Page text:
|At Leiby Kletzky's funeral - photo credit: Reuters|
So we had the usual pre-fast discussion.
"I dunno," my friend said. "I just can't feel it. The Churban is so long ago... even the Holocaust is so far away in history. It's hard to get into the spirit of Shiv'a Asar b'Tamuz and Tisha b'Av."
I thought about what Rebbetzin Malky Friedman had said on Sunday morning, at her Derech Hashem shiur, when one young lady brought up that same point.
"Rebbetzin, I need your help," she said. She was very sweet, expecting her first child in a few weeks. Incredibly young. "I just don't understand how we are supposed to mourn the destruction of the Temple. I can't feel sad. I just feel hungry, and annoyed about having to fast."
The rebbetzin answered her sensitively but straightforwardly. "We don't have to go back to the Temple, or even to the Holocaust. We only have to go back to last week." After a discreet silence, during which we all "touched base" with that part of ourselves that could deal with Leiby Kletzky's murder, Rebbetzin Malky continued softly.
"We have reached the very lowest level of the Churban," she said. "The Churban [the destruction of the Holy Temple in 586 BCE] has manifested throughout history, every time there was a destruction of Jewish lives. But they were all done by other people to Jews. This is the first time that Jews have had to be afraid of Jews."
I didn't think it was politic or necessary in that setting to bring up Gush Katif. And thank G-d and Jewish nature, no one was killed there, in spite of a world press that sat licking its collective lips, waiting for that very event. Besides, as bad as Gush Katif was, this was infinitely worse. We can make the excuse that the murderer is deranged. But he is a Jew. He wears a kipa. He was part of an insular, trusting community.
And they can no longer trust their own, because of him, because of this one incident.
"We need to feel the pain of this, because this IS the Churban," the rebbetzin reiterated. And she is right. Every terrible thing we experience -- terrorism, wanton murder, terrible diseases -- all of these horrors would not be possible if our Temple were standing.
(I think of events close to home, and my heart screams. "End the Galut now! Right NOW!")
Rebbetzin Malky left us not without hope, but with responsibility.
"Now people in that community tell me that they have changed the guidance they give to their children. It used to be 'If you're lost, ask a Yid for directions.' Now the parents tell their children, 'If you're lost, don't ask a man. Not even a Tatty. Ask a Mommy.' We women have the same responsibility we have always had throughout Jewish history. We have to bring the Geula. We can and will bring the Moshiach, b'mheira v'yameinu [speedily and in our days]."
The rebbetzin then explained what we already knew. Love your fellow Jew. (As I looked around the table at the mix of women -- Chareidi, Dati-Leumi, very discreet about religious preference -- I saw that a microcosm of the Jewish family was listening to her words, and looking around the table with me.) Choose a mitzvah. (She recommended the Grace After Meals.) Be present when you do it. But mostly -- love your fellow Jew.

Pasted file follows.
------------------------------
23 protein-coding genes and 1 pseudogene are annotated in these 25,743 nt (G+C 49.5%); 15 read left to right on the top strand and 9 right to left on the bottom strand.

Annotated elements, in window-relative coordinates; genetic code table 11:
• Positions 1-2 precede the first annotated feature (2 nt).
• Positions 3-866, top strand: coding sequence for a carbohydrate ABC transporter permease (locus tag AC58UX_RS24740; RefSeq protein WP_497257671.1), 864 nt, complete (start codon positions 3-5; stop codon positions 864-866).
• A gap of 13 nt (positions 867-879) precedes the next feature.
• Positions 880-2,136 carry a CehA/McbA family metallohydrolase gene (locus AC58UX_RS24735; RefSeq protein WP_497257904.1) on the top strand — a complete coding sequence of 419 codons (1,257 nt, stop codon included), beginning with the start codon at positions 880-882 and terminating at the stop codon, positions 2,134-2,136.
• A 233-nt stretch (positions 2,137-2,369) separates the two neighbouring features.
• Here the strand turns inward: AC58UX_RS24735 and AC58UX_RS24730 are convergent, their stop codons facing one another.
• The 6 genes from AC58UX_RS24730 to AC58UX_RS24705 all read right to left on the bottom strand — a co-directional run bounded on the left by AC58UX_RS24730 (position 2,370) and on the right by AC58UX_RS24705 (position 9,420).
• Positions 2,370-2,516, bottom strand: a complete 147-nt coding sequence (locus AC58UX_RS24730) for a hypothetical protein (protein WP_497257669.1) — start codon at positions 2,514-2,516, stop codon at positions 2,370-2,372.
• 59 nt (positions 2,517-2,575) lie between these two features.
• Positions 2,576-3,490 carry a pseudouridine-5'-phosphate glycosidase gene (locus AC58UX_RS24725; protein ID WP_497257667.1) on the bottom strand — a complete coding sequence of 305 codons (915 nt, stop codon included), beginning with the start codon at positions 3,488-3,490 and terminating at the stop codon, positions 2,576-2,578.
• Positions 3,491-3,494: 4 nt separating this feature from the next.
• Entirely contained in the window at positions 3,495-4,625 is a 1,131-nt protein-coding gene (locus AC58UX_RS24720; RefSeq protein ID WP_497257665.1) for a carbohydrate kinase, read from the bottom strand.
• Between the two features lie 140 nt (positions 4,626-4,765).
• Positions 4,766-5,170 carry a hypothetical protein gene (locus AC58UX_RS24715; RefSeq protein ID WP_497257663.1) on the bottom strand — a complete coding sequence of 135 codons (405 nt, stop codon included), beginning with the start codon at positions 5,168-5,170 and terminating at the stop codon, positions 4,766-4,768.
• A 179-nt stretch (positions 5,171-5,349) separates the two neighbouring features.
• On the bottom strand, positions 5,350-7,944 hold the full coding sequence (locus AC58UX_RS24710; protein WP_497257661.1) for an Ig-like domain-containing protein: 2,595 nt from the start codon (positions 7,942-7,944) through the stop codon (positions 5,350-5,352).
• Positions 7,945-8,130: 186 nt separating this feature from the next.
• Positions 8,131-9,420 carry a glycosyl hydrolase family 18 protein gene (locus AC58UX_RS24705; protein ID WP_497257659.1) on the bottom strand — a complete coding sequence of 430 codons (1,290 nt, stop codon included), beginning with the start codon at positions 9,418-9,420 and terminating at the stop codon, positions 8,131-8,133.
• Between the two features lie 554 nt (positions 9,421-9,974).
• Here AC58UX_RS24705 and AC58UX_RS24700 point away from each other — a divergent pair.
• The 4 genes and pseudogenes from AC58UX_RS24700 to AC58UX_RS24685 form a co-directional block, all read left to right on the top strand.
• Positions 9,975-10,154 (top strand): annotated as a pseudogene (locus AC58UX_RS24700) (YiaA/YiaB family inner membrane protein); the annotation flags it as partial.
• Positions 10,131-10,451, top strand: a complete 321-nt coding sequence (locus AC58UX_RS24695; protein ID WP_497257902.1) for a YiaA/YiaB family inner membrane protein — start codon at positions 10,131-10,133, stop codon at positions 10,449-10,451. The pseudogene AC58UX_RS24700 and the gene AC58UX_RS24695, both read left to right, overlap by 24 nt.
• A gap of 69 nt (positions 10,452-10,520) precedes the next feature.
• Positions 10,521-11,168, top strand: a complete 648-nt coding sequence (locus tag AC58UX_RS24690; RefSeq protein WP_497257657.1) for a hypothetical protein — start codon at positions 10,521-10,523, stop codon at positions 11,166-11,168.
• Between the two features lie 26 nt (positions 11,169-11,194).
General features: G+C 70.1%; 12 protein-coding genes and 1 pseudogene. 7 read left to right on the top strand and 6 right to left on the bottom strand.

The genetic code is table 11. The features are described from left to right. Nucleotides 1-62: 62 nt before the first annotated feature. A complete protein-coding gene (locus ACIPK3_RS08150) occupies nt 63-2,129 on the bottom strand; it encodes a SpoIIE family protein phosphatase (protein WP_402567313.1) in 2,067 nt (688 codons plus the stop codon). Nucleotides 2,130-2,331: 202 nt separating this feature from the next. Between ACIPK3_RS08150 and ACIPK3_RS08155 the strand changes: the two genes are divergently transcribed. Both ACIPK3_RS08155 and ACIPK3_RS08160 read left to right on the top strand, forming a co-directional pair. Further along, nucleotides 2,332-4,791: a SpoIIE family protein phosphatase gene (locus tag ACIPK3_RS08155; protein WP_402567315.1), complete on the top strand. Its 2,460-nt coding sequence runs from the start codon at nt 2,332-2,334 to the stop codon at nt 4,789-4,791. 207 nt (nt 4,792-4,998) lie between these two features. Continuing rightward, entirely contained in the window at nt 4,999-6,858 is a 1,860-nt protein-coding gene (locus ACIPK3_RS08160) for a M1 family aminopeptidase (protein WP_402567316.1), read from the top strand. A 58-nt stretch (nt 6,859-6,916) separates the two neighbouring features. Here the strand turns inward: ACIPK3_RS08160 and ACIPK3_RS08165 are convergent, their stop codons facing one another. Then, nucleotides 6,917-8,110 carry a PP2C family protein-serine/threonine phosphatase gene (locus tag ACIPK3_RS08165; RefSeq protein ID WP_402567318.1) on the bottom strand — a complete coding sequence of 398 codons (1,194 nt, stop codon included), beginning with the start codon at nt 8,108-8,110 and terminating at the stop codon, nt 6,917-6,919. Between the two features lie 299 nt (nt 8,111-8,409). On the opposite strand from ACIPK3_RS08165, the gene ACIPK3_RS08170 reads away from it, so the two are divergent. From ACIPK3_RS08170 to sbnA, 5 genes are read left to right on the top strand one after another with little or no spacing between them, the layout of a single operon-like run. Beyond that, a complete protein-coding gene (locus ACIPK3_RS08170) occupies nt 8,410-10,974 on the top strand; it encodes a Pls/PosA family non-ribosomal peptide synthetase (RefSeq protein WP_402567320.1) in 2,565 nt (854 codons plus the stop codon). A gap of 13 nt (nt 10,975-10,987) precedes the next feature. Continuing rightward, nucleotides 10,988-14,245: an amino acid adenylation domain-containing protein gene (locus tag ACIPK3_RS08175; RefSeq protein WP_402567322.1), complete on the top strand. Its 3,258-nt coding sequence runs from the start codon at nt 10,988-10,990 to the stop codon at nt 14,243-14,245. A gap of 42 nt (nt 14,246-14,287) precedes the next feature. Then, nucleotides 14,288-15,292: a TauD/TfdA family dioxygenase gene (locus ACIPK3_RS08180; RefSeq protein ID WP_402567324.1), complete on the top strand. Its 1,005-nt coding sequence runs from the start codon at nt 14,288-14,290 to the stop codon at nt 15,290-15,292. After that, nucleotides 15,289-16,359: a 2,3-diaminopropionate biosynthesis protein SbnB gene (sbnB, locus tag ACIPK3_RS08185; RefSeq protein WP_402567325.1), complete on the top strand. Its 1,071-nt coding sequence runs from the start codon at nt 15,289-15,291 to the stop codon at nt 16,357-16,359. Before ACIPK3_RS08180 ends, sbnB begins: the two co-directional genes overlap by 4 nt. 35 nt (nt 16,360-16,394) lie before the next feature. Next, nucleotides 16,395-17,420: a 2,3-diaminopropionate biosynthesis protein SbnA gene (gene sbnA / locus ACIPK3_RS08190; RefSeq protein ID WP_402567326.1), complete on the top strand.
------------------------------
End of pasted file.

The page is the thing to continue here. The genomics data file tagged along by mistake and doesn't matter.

There are women right in my yishuv (and in your community, as well) who feel great pain at feeling a lack of acceptance from their fellow Jews. Each woman is sure that it is because the other sees something lacking in her. I am sure that it is because -- though each and every one of us desperately needs validation by our fellow human beings -- they are too caught up in their own dramas to even see the poor woman and her pain. No one is truly trying to hurt his or her fellow Jew. But our task is to not merely avoid causing hurt. We have to seek out opportunities to validate, to give a compliment or a smile. Even a smile.
Or we can take the path of the "familiar rut," the practices and habits of a lifetime, our smiles reserved for family and dear friends, our compliments reserved for "special" moments and people. And there will be more and more tragedies, until we get it.
Feel the pain. It will fuel us for the work we have to do.
"May the death of this boy mark the end of all anguish...": taken from a prayer that may be said in the house of mourning
Churban: Destruction of the First Temple (but also referring to the Second Temple's destruction)
Shiv'a Asara b'Tamuz; Tisha b'Av: fasts commemorating the Churban
Derech Hashem: The Way of G-d; Rabbi Moshe Chaim Luzatto's book on basic principles of Jewish belief
Galut: Exile, both in physical and spiritual terms
Powerful articles that helped me to focus on turning from this evil by doing good can be found here and here.